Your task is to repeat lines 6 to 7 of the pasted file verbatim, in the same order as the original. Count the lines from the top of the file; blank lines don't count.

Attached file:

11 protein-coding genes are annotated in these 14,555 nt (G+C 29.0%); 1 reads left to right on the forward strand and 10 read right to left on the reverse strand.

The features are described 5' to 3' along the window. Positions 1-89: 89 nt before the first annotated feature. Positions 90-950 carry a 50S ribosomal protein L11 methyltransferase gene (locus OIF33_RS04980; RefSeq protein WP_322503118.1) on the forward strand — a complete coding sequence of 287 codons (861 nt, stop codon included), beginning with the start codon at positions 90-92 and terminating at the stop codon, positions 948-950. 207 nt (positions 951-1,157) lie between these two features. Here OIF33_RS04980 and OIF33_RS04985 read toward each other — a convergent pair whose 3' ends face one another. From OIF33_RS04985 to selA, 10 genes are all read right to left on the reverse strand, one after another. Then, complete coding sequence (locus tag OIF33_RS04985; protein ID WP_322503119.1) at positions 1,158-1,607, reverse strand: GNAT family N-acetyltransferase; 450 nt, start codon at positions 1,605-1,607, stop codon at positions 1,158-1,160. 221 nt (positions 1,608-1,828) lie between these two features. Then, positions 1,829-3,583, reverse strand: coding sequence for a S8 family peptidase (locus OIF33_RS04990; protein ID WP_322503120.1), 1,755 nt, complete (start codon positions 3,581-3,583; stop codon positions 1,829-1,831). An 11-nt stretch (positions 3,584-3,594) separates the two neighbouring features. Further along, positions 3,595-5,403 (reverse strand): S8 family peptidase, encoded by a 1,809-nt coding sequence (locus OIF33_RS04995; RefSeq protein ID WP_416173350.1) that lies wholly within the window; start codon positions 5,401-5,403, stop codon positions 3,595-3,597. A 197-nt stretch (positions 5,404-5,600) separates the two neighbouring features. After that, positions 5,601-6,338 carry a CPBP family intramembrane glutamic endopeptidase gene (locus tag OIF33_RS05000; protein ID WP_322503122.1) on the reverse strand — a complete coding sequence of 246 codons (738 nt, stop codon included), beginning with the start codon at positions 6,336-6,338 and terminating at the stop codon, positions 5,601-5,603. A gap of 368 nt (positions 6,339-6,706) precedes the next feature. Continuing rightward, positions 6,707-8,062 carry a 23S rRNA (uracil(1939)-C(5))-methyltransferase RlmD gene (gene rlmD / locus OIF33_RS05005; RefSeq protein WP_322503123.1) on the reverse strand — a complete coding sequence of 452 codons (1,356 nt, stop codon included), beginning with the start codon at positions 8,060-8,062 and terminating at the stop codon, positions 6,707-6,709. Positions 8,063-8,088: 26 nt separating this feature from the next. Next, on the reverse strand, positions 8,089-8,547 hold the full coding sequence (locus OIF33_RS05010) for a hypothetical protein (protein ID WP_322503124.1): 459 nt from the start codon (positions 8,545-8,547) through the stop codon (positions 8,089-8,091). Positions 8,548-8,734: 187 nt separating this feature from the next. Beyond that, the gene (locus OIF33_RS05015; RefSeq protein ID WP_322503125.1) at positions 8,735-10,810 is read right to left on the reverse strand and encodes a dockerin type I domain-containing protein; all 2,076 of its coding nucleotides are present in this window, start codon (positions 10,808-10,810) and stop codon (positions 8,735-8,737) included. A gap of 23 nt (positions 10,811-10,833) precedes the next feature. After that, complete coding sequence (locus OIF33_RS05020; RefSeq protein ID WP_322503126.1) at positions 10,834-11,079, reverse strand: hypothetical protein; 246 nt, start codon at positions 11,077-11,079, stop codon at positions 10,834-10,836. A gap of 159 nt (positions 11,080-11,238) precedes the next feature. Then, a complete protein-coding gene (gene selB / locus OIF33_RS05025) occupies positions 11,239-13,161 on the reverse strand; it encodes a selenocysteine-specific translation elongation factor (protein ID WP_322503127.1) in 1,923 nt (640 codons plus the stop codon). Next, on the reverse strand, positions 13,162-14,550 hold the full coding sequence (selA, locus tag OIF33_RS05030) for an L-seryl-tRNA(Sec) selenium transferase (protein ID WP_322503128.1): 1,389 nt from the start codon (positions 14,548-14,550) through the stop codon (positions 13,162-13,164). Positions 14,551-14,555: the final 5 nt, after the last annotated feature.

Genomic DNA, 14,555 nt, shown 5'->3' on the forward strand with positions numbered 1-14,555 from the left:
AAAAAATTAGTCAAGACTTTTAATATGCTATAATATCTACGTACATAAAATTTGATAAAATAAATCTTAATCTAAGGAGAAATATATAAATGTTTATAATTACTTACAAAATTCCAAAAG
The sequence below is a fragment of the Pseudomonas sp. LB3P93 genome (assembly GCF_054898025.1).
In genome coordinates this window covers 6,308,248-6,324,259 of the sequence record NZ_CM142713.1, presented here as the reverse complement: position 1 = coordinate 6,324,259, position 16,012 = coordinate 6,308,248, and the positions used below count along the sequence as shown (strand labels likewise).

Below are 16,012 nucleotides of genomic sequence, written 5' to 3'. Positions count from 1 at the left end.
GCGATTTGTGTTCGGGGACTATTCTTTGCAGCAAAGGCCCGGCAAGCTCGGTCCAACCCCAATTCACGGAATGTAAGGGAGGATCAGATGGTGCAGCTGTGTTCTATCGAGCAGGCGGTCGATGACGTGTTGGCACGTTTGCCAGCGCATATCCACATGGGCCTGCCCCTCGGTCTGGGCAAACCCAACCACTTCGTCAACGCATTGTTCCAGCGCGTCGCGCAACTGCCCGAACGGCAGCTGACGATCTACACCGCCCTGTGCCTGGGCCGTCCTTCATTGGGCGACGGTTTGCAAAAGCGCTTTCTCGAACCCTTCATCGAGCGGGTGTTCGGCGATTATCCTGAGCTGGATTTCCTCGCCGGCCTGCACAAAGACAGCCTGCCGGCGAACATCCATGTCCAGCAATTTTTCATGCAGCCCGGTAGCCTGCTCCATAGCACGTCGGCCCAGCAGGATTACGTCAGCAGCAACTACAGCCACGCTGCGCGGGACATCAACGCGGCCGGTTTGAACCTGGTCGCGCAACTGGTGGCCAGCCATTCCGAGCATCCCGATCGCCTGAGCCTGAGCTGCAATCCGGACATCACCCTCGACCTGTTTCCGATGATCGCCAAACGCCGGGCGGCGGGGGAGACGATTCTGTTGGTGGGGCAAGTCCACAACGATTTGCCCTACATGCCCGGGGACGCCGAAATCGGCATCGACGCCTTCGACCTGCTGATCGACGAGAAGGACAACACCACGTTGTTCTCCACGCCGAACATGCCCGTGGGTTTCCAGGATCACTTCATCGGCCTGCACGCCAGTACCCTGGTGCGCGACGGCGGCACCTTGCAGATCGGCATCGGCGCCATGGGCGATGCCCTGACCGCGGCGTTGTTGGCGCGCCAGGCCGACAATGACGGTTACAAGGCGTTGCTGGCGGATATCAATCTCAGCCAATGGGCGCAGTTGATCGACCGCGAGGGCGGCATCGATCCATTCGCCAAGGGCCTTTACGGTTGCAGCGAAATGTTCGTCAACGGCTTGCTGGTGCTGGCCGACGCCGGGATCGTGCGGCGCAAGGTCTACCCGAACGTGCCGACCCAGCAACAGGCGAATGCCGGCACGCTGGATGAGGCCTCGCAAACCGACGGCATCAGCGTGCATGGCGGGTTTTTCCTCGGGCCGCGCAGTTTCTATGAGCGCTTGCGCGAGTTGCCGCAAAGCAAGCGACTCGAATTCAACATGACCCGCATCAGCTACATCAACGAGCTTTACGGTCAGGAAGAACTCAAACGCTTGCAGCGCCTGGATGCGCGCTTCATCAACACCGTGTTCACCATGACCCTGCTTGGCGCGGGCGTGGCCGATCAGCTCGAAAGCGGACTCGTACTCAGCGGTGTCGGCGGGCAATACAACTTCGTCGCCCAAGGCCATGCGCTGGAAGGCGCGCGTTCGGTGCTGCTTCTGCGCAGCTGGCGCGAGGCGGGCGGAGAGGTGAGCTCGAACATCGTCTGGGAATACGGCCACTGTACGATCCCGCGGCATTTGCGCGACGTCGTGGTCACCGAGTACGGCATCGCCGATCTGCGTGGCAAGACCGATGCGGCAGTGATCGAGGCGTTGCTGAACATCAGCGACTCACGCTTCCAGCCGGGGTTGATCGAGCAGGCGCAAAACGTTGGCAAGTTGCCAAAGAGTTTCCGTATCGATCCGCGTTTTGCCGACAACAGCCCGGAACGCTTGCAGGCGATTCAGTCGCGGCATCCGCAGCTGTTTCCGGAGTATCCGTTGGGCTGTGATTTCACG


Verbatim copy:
In genome coordinates this window covers 6,308,248-6,324,259 of the sequence record NZ_CM142713.1, presented here as the reverse complement: position 1 = coordinate 6,324,259, position 16,012 = coordinate 6,308,248, and the positions used below count along the sequence as shown (strand labels likewise).

Below are 16,012 nucleotides of genomic sequence, written 5' to 3'. Positions count from 1 at the left end.